Along with storm fronts, the young boys would spiff up the harnesses on their horses with little plastic, colorful doo-dads and have all kinds of “fancies” hanging from their buggies. When I was a teenager, the young men liked to rein in the horses heads, so that the horses’ postures would make them look spirited. All of these things were considered “Hochmut” or prideful. I had never thought of it quite like this, which fits into my last post about individuality. It seemed that very often when someone wanted to express their individuality, it was considered prideful. 

So, this is a long answer to you question, Peggy. The only reason I know of to disallow storm fronts is to adhere to the old ways. And if you are a “good” Amish person, you don’t ask why — you just accept the rules because “that’s just the way it is.”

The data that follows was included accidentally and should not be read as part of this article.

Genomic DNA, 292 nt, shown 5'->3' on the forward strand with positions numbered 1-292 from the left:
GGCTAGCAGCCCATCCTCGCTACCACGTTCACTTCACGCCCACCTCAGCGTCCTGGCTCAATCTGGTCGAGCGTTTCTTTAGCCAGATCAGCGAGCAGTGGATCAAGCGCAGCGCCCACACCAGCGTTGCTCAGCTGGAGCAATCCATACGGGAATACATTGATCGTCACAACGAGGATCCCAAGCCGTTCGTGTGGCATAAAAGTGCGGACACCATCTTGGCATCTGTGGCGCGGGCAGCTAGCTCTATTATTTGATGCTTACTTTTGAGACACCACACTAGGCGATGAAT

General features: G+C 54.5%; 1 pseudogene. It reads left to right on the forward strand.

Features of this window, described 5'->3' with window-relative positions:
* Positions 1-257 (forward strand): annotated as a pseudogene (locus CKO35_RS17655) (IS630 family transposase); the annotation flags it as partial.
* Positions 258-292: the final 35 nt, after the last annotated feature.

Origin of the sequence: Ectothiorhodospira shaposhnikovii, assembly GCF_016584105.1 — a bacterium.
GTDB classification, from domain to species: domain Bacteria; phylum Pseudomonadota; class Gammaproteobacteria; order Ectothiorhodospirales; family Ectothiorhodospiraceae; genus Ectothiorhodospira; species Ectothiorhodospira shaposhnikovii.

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12 thoughts on “What’s Wrong with a Storm Front?”

  1. I am ashamed to admit it,but what is a storm front? I had to smile where you talked about the boy’s reining in the horse’s head,to make it appear spirited! I think young people are alike the world over. Blessings jane

  2. Actually, Jane, it’s good that you asked… I am sure there are others who are wondering. Sorry, I didn’t think about explaining it. A storm front is a “windshield” for a buggy, basically a plexiglass window framed in wood that you can open or close, depending on the weather… when I think about it, it’s rather like having a sun roof on a car, except it’s on the front instead of the top.

    Thanks for asking, Jane.


  3. Another storm front question….

    If you have a storm front, but no battery-powered windshield wipers to keep it clear, doesn’t that pose another safety concern if it’s raining or snowing?…or was that part of the whole controversy?